World No. 20 Professional Women Golfer (when she was at no.1 she said:) When Im out there, I dont think about anything. I just grip it and rip it. I dont like to worry about technique. Gary Gilchrest Yanis coach says When anybodys playing at their best theyre not thinking. So we work on Yanis preparation and setup and on training muscle memory. Were not trying to change her swing, just improve on her tendencies. MY EXPERIENCES Golfers at elite and even at beginner levels perform much better if their focus is external to keep target in mind (cf. to Perkins -Ceccato et al., 2003) Any athlete which replaces excessive self talk with simple technical instruction is on a slippery path But in golf you have time to think.....

Instead athletes need to focus on things that lead to flow or automation of performance such as those aspects in Playing Attitude Orlick (1990) Time to connect...time to reflect Open skills easier than closed skills.. Later requires knowledge and discipline When is time to let go of conscious control? THINGS YOU SHOULD/SHOULDNT CONTROL Closed Skills - Trust & letting go = Eg: Pre-shot routine in golf can consciously control preparation and set up (although automatic with purpose better) Moment of initiation need to consciously give up control Open Skills

- Connection time Eg: Netball - Reactive & in the moment. Can consciously locate players/gap to throw ball to but shouldnt instruct how to throw. Playing Attitude Personal Experience Personal Anecdotal Observations: Beginner golfers learn quicker when not bogged down in internal focused thought Elite golfers can only perform at their best when they are unhindered by technical thoughts. Those who are maybe getting away with technical thoughts are underselling themselves.....potential is greater again. Extra seconds on the routine = extra thought Process goals need to be set and written down for every round.

What are the Yips? The Yips Continuum Paralysis By Analysis Shank Yips/ Dartitis Focal Dystonia Roberts, Rotheram, Maynard, Thomas & Woodman (2013): Looked at the yips and perfectionism in golfers, dart players and cricketers. - Individuals with yips engage in obsessive thinking and experienced a lack of control, decreased confidence etc and experienced a significant sport related event (eg the shanks?) at onset of yips. - Unhealthy perfectionists have both increase in perfectionist striving and an increase in perfectionist concerns.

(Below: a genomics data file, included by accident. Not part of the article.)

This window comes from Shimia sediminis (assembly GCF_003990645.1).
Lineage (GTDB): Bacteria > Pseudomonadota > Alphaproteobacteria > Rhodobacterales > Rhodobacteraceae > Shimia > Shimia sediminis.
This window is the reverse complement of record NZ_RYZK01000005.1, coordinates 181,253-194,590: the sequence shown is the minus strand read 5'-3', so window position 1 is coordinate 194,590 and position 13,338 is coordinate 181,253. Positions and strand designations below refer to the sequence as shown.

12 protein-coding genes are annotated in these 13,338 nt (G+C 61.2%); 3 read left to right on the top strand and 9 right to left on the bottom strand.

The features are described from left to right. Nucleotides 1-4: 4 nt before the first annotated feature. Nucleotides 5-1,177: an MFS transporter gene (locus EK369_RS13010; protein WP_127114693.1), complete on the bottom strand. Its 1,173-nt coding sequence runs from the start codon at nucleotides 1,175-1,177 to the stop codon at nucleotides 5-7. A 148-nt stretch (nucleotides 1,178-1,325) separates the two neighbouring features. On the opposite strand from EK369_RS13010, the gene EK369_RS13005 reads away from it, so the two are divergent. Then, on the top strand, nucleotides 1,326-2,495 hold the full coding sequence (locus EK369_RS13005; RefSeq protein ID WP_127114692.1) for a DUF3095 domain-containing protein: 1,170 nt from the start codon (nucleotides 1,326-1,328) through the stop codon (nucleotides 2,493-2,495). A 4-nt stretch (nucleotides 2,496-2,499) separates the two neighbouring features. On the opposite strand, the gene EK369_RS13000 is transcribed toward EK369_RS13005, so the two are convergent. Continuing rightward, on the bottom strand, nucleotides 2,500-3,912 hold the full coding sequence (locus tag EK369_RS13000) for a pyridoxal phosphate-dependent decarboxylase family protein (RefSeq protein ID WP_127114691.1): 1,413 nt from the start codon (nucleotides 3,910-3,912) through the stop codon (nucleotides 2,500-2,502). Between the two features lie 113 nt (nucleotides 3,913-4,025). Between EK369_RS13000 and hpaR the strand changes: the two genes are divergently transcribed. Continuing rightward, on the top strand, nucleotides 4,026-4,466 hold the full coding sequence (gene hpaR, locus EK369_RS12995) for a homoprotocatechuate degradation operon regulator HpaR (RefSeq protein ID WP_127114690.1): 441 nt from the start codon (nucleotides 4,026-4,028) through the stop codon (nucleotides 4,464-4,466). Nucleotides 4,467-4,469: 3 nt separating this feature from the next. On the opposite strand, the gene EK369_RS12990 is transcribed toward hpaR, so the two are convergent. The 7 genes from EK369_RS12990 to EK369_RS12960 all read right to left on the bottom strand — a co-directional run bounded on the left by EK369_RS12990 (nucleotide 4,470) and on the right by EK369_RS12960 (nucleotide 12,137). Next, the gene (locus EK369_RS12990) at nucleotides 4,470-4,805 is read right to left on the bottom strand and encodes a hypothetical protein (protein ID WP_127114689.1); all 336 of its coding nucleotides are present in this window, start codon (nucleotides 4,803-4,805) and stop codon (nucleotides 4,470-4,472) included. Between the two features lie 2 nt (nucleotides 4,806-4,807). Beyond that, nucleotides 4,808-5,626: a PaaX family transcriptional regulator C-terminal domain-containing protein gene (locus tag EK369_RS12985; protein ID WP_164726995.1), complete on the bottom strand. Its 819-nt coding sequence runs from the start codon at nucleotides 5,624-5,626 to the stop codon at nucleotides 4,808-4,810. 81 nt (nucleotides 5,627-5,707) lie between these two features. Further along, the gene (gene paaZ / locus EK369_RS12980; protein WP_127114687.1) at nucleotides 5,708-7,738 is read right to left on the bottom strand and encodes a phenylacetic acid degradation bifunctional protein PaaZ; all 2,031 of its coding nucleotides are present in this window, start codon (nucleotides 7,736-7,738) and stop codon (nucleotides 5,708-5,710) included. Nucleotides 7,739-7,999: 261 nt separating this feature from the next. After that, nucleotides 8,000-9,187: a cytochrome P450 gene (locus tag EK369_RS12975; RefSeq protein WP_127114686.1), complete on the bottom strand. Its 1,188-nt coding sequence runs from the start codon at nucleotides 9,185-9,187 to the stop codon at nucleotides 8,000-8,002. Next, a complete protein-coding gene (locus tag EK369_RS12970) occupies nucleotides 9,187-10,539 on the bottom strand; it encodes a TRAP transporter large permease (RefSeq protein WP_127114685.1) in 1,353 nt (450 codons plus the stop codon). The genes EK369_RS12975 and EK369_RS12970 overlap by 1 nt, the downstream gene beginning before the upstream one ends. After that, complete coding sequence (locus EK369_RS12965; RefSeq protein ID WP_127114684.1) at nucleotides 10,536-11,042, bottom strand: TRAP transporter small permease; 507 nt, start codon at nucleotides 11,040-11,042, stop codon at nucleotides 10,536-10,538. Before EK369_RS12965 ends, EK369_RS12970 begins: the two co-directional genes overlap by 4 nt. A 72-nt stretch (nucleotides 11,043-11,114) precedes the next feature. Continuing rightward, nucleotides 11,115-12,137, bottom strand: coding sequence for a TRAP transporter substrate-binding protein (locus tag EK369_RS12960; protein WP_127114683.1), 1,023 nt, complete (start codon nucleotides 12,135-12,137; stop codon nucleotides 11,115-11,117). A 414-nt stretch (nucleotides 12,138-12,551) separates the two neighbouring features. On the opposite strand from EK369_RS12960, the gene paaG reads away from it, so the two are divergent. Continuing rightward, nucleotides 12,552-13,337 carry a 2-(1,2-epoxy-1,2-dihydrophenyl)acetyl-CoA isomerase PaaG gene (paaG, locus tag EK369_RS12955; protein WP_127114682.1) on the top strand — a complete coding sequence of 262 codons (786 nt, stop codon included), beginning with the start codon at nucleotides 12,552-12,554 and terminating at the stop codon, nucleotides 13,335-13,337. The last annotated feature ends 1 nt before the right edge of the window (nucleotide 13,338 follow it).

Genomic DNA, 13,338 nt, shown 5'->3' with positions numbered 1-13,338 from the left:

- People with unhealthy perfectionism more likely to experience the yips. YIPS Success with helping people conquer the yips... Playing attitude, eyes closed (trust) and react and go drills (for reaction) EG: I thought you would be pleased to hear that within the last 10 days I have achieved a BREAKTHROUGH. I was beginning to despair when on the 15th at [my golf club], I suddenly found that by applying your trick of focusing on the target and then bringing one's gaze back to the ball, I was able to swing and hit it without any stutter, yips or whatever. It hadn't worked previously and so, not believing it I played again on Wednesday, and during a full round, I had absolutely no problems whatsoever. I still don't quite believe it, but am keeping my fingers crossed. At least I persevered, and you did say that it would require hard work. I am therefore, provisionally! very happy to give you the fullest praise and grateful thanks for your expert guidance 20 Handicap Club Golfer May 07 (whod been suffering from the yips for many years).

AIM OF MENTAL SKILLS: How do I get into FLOW or have the opportunity to get into FLOW regularly? ANSWER: THERE IS A TWO STEP PROCESS (1) Self Awareness and (2) Get the Playing Attitude WRAP UP To think technically or even mentally what you are doing is to perform below your potential. To maximise performance we need to trust our ability -> to do the playing attitude and /or function on the Golemans low road.

Playing Attitude remains something that is so very helpful to all athletes I work with and the research only reinforces its value . Golfers, athletes, coaches, sport psychs, mental coaches would do well to employ the playing attitude as the foundation stone to building performance! Any questions? We have received quite a number of questions and we will try and answer as many as possible in the time remaining. Ill keep the Q & A session going as long as is practical and we still have an audience to address. Any that remain unanswered will be forwarded to Vicki and shell try and email you a reply in due course. Thanks

Thank you to everyone for joining us today and thanks also to Vicki Aitken for what Im sure you will agree was a great presentation. Please take a few moments when your webinar window closes to complete a short survey on todays webinar we appreciate your feedback as it helps us continually improve our webinars. We will email everyone a link to the recording of todays presentation, so you can view it yourself or pass it along to friends or colleagues. Thank you again for your participation today and I hope you will join us on Wednesday, 20th November, 2013, 3:00 PM - 4:00 PM GMT , when Professor Alison McConnell will present Inspiratory muscle training: the state of the art and its application Thanks and enjoy the rest of your day.